The week of Sept. 20 was a new low for all of us. Baby A was sleeping on the floor in the office with me and while she wasn’t eating all night like she used to, she was getting up at least four times a night. But I was conscious enough to notice that as she stirred, she would start to spin around while sill asleep and then sit up, still mostly asleep. She would fold herself in half a few times to try to go back to sleep.

Sleep Coaching

When that didn’t work, she would stand up and cry. Since I was next to her, I could cuddle her before she would normally stand up. Intervening at that point meant she slept for longer periods. This was a lightbulb moment for me. It meant she wanted to sleep, but wasn’t able to stop herself from sitting up and ultimately standing. In other words, she was standing before she was awake and then upset because she was standing.

Sleep Coaching

Two weeks ago, on Sept. 25 I caved and bought an Express Sleep Plan from The Baby Sleep Site. I’d done a lot of research and this seemed like a good starting place for us. The initial investment was only $49, less than a dinner out. I was nervous and concerned that it would be like all the other recommendations and either impossible to implement or would force us to start weaning her (which we can’t do for health reasons at this point).

With my first log in, I stopped being concerned. The questionnaire we filled out asked questions specific to A and allowed us to include her school schedule (bottles, food, naps) and her nursing schedule for consideration. Only after seeing our specific plan, did I realize implementing this plan would make things go smoother at school for her and her teachers! As everyone espouses, babies thrive on routine.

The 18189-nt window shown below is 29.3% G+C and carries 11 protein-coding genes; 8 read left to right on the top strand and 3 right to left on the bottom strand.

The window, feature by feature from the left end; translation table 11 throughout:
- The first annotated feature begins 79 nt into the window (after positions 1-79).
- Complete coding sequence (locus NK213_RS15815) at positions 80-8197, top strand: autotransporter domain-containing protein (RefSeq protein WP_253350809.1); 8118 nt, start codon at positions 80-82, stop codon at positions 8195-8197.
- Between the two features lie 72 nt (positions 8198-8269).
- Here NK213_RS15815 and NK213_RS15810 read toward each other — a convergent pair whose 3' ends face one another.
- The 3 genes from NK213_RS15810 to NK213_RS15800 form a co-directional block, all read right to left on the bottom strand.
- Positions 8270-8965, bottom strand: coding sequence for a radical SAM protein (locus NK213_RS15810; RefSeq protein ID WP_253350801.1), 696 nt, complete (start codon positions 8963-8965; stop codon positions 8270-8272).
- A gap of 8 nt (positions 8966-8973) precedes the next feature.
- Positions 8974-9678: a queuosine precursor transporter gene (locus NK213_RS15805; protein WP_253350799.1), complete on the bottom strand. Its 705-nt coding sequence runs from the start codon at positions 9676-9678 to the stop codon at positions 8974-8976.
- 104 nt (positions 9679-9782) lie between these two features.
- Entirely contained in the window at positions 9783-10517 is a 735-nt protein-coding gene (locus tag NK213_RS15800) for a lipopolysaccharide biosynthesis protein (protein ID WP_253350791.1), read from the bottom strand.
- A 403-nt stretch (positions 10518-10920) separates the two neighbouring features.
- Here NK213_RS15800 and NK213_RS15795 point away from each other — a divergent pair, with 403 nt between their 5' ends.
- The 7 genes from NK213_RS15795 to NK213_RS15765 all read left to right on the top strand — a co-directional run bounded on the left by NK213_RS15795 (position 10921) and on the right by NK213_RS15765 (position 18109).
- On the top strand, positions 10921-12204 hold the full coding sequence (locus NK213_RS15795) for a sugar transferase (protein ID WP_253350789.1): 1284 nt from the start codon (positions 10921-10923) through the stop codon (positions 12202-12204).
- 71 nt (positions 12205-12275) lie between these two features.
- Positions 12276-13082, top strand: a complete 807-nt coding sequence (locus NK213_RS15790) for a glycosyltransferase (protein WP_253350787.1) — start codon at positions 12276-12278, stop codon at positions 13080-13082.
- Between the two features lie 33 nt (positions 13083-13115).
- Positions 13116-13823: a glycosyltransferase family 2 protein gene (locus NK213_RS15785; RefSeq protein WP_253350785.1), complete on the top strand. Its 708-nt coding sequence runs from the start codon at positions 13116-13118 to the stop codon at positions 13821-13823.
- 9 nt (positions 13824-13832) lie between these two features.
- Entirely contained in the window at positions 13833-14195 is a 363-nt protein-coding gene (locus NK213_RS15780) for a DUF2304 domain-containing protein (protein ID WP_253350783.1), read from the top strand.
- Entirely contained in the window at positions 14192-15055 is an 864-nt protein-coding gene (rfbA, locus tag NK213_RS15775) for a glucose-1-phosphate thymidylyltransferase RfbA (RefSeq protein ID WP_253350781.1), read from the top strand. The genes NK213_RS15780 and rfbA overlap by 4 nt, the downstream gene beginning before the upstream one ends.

That night we put the plan in place. She went to bed as usual, but now that I had a definition of awake but drowsy, I put her in her crib earlier than I typically would and started implementing our specific sleep phrase.

Directly from our sleep plan, “It is important that she is awake enough to know she is going down in the bed and that the actual process of putting her down isn’t waking her up, but rather, she is already awake. In general, we want her eyes open as she goes into her sleep space, since this rules out her being too drowsy. If you are questioning whether she is too drowsy, it is always better to err on the side of being more awake, since this allows more learning opportunities.”

She went to sleep easily that night and for a few hours slept soundly. Plus, I now had an actionable plan that I could turn into a checklist, complete with if/then statements so J could be an active participant.

I called my parents after putting her down and my dad said, “Best $49 you’ve ever spent.” It was as true that night as it was last night.

In just two weeks, we went from A being up four times a night to just two. In the last two days, we’ve moved her wake up time from 5:30 a.m. to 7 a.m. at the earliest. I’ve gotten at least one solid REM Cycle for two nights in a row. Last night was a record, I slept from 11:39 p.m. until she got up at 1:57 a.m. It’s not quite the five plus hours at a time I used to get, but after 15 months of little sleep, it’s pretty amazing.

I am confident using this plan, we will continue to make progress. She is already waking up happier and her naps at school are starting to get longer.

Now, our next hurdle will be the time change. Wish us luck!